California Democratic Rep. Maxine Waters' fuzzy math set Twitter abuzz after she warned that if the sequester went through on Friday, Americans would see a loss of 170 million jobs.
"We don't need to be having something like sequestration that's going to cause these job losses — over 170 million jobs that could be lost — and so he [President Barack Obama] made it very clear he's not opposed to cuts but cuts must be done over a long period of time and in a very planned way rather than this blunt cutting that will be done by sequestration," Waters said at a press conference on Thursday.
There's a small problem. There aren't even that many jobs in the United States, as Twitter users were quick to point out.
Waters' exaggeration (there are estimated to be between 135 and 143 million jobs in the U.S.
) came in the midst of a last-minute sequester scramble. The $85 billion in budget cuts is slated to go into effect at midnight Friday barring any last-minute legislation to prevent it. The plan calls for nondefense programs to be cut by 9 percent, and defense programs to be cut by 13 percent, and would affect areas like air traffic control, meat inspections, and aircraft carrier deployments.
If carried out for 10 years as designed, the sequester would reportedly amount to $1.2 trillion.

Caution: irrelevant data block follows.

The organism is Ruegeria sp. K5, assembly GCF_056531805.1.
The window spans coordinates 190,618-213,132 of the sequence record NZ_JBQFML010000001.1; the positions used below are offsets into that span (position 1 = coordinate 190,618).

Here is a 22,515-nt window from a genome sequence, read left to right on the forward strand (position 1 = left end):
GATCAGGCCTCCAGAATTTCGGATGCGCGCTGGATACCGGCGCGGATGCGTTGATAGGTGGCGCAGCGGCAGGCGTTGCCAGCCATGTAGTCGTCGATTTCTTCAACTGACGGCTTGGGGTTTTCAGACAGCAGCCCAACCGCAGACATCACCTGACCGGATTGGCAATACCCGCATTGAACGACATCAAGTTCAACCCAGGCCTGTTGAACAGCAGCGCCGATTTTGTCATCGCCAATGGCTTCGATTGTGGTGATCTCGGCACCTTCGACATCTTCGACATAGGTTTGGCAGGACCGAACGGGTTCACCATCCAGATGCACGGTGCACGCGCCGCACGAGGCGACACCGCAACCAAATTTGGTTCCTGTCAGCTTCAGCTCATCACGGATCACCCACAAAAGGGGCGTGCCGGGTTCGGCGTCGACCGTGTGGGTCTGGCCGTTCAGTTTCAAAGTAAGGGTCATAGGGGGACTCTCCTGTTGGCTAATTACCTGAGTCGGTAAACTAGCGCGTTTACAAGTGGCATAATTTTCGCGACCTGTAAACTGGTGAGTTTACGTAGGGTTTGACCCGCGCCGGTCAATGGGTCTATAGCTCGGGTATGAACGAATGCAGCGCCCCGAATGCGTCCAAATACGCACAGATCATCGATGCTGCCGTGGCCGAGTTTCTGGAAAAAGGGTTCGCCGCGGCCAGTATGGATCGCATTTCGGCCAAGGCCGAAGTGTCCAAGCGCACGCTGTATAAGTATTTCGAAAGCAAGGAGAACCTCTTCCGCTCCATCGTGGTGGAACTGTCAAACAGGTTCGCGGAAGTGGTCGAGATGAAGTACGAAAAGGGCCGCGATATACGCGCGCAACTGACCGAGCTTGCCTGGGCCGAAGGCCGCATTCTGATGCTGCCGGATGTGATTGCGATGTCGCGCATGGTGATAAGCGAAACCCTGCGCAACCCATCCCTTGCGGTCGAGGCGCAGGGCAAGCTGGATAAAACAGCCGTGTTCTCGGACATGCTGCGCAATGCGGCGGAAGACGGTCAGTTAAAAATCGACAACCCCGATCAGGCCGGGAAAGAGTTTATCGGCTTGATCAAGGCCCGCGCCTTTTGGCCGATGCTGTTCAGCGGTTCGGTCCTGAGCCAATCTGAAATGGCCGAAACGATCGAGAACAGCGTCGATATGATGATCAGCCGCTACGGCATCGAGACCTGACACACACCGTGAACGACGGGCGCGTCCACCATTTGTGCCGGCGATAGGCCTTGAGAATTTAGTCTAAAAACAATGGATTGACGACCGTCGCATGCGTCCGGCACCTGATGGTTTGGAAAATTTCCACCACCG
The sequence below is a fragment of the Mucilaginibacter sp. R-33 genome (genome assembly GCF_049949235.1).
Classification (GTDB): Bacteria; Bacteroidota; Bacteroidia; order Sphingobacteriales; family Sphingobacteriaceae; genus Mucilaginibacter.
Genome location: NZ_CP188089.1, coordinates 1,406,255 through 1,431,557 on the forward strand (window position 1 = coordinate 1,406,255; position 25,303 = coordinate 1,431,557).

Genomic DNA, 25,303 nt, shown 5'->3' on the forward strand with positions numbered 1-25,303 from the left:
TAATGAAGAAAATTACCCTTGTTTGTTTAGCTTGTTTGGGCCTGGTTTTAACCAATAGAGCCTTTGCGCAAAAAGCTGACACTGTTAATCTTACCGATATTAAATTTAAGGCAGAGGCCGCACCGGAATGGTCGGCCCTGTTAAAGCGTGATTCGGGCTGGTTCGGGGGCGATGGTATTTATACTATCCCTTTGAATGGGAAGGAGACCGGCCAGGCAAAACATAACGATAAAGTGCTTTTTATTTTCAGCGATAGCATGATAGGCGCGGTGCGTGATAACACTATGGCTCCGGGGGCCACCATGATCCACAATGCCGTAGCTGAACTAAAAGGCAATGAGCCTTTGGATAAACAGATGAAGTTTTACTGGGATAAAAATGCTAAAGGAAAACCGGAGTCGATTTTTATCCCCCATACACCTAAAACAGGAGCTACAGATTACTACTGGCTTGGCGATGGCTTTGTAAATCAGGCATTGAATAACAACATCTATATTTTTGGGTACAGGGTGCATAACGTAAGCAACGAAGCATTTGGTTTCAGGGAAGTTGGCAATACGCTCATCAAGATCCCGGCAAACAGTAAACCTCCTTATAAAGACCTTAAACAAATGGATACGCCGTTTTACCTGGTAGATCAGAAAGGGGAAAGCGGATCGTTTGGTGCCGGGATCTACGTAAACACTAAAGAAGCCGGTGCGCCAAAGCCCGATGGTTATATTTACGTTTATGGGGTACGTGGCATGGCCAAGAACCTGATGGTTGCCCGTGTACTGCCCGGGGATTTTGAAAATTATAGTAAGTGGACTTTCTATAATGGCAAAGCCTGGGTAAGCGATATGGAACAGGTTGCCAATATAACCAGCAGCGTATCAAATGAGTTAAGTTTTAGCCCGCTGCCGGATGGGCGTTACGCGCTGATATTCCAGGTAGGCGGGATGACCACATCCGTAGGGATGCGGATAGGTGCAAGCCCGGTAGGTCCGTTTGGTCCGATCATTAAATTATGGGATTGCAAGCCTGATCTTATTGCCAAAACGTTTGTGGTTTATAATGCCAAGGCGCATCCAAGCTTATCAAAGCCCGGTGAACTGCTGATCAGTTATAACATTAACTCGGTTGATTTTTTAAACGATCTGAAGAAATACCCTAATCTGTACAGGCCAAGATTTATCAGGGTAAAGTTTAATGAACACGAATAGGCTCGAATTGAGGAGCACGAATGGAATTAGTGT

Republicans, led by House Budget Committee Chairman Paul Ryan, have criticized President Barack Obama's brainchild and want the public to know who to blame when they realize how drastic the cuts are.
Urgent: High Gas Prices: Is it Obama's Fault? Vote Now
"Don't forget it's the president that proposed the sequester and designed the sequester," the Wisconsin Republican said on ABC News last week. "House Republicans twice passed legislation replacing the sequester with smarter cuts in other areas of government."
Obama himself has reportedly flip-flopped on the sequester, calling it a "really bad idea."
Sequester 'Will Slow Tax Refunds'
Rep. Black: Sequester Likely to Happen
Woodward to Hannity: White House Attacking the Messenger
© 2015 Newsmax. All rights reserved.